Tuesday, October 25, 2005

This is a "found poem" in that the text is comprised of the same two paragraphs that form "A Short Note on Morality," a preface to DEATH AND SUN: A Matador's Season in the Heart of Spain by Edward Lewine (Houghton Mifflin, Boston and New York, 2005). I gave it a new title that reflects its being poeticized. I note "poetics" in the title because much of what Lewine was trying to say about his book sympathizes with my poetics as relates to the "responsibility" of poets (and artists) as they make their works, my belief that poetry is not fiction but is reality (in the sense that I read Lewine using the word of "world" at end of first paragraph), and how the reader is the final determinant of the subject matter (whether bullfighting is moral in his case and what the poem is "about" in my case as someone who believes the reader/audience completes the poem). To wit, here's the poem (which I easily envision being the introductory poem to a future poetry collection):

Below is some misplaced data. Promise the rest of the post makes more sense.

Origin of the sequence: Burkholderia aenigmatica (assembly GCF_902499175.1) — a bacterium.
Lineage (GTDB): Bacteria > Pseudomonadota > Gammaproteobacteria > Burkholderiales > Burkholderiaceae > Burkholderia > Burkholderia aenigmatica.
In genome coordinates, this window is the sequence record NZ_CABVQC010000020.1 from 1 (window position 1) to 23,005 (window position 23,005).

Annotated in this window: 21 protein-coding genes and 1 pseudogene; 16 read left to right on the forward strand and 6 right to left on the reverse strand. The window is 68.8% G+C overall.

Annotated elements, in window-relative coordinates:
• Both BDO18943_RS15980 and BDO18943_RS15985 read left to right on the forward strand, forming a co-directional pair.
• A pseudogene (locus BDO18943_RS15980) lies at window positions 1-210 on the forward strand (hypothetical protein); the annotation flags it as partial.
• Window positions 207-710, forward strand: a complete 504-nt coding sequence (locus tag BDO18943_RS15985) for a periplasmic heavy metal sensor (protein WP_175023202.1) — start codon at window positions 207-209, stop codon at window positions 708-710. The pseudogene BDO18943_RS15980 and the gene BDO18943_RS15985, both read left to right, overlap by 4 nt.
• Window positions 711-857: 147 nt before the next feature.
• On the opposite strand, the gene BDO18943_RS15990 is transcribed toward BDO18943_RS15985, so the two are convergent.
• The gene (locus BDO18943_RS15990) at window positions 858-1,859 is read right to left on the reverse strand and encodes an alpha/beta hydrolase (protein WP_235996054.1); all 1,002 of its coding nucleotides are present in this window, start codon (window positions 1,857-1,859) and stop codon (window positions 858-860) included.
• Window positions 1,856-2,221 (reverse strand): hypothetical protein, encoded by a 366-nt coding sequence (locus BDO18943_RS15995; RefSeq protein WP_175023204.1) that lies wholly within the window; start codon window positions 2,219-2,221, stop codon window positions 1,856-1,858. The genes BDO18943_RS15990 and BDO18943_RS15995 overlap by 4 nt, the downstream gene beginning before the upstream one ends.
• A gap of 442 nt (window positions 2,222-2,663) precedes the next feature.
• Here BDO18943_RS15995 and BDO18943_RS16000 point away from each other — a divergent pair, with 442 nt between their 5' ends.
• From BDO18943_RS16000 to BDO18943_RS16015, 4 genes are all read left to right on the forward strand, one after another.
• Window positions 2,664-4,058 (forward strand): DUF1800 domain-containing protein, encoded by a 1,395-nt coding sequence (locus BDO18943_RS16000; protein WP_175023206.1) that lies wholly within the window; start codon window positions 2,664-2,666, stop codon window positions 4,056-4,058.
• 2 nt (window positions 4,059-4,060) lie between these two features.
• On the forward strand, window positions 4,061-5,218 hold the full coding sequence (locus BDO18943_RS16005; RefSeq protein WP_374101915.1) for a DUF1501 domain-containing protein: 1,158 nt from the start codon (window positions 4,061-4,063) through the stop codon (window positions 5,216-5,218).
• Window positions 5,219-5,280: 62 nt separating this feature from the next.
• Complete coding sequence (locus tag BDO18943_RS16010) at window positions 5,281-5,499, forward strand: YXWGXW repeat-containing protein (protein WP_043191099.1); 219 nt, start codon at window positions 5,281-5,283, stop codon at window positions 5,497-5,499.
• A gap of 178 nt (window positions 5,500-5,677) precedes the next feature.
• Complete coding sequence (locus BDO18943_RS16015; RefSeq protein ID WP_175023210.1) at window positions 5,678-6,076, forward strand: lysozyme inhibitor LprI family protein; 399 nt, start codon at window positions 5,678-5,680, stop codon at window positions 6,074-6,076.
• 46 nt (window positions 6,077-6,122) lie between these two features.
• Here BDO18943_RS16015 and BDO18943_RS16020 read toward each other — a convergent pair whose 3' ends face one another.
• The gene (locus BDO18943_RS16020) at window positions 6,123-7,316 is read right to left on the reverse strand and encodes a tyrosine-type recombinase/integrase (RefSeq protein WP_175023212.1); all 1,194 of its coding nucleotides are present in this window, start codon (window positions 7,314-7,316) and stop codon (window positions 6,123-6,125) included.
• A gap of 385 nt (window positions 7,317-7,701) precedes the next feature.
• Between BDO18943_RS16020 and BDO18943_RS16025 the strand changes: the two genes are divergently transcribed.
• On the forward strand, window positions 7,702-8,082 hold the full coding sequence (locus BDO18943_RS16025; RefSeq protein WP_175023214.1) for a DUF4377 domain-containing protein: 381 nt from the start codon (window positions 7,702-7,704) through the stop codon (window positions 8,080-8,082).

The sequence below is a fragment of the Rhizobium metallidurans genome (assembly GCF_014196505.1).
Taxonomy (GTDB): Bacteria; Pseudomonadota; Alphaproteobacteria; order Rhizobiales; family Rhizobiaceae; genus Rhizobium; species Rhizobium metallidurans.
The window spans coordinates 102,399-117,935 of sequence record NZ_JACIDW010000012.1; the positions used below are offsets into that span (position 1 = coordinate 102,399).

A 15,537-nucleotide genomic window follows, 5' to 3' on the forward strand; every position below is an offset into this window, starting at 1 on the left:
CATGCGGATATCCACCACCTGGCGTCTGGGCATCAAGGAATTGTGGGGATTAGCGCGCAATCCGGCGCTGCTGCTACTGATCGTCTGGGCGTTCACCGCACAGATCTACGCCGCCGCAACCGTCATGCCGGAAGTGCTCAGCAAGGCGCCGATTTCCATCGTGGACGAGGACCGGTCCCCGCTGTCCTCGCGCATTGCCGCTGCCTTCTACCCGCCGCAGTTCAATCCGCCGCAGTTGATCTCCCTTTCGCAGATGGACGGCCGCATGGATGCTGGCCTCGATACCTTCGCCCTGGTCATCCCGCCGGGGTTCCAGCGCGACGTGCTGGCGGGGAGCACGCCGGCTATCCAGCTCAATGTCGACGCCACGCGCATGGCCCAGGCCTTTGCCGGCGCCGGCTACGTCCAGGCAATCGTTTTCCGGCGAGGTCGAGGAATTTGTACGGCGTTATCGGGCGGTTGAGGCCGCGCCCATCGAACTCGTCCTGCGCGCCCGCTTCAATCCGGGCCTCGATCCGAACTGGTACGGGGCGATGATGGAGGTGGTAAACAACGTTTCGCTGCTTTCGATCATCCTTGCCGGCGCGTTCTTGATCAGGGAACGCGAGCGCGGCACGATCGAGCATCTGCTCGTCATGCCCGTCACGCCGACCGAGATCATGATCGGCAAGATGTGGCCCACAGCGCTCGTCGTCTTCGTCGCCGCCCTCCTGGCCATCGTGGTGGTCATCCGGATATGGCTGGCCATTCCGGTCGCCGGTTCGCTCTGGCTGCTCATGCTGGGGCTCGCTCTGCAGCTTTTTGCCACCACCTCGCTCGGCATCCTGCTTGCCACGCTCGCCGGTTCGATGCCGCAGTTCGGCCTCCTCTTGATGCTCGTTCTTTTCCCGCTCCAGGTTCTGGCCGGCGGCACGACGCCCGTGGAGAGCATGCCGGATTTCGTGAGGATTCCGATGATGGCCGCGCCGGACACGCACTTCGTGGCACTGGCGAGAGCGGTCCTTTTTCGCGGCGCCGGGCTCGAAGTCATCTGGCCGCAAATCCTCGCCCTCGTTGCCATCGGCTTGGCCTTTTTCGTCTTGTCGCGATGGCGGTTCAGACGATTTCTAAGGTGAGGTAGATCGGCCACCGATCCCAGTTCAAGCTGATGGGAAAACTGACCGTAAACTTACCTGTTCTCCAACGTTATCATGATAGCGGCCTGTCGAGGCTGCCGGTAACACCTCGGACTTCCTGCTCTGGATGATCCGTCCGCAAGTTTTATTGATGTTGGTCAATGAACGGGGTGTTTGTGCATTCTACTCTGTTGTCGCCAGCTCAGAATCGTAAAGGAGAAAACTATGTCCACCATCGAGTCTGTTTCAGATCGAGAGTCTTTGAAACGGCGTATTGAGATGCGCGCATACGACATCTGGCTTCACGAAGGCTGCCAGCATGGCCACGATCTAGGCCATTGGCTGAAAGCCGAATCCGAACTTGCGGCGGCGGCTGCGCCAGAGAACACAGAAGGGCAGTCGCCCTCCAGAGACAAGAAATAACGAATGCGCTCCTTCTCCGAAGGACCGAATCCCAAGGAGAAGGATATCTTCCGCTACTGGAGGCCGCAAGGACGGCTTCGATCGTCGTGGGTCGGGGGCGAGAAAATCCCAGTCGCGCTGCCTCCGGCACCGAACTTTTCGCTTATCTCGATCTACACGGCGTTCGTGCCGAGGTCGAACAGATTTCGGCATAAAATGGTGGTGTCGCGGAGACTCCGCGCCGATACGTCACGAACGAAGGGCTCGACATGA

The Poetics of Morality

The subject of this book is a controversial one. In a formal Spanish bullfight six large mammals are put to death for the afternoon's entertainment of a paying crowd. The central moral question raised by such a spectacle is whether it is right for people to kill animals for pleasure. Various human activities raise this question. No one in the modern world has a life-or-death need to eat red meat, wear leather, hunt and fish, or attend bullfights. People continue to do these things because they like to. Are carnivores, leather wearers, sportsmen, and bullfighting aficionados behaving in a moral way? That is an excellent and complicated question. But it is not the topic of this book. This is not a book of moral philosophy. It does not tell the reader how the world should be. This is a book of journalism. It tries to show the reader how the world is.

This book tells the story of a single bullfighting season in the life of a Spanish matador, and through that story attempts to reveal a few things about the strange and violent subculture of the bullfight and about Spain. But even though the story is told from the point of view of people who are biased in favor of bullfighting and earn their living from it, this book is not designed to convert the reader into a bullfighting fan or to argue that bullfighting is a good thing. The goal here is to try to explain bullfighting as it is, by taking a hard look at things that are hard to look at, like death and the sun. After finishing this book, some readers may find themselves more sympathetic toward bullfighting, and others more resolved in their dislike of it. Either way, that is for the readers to decide.

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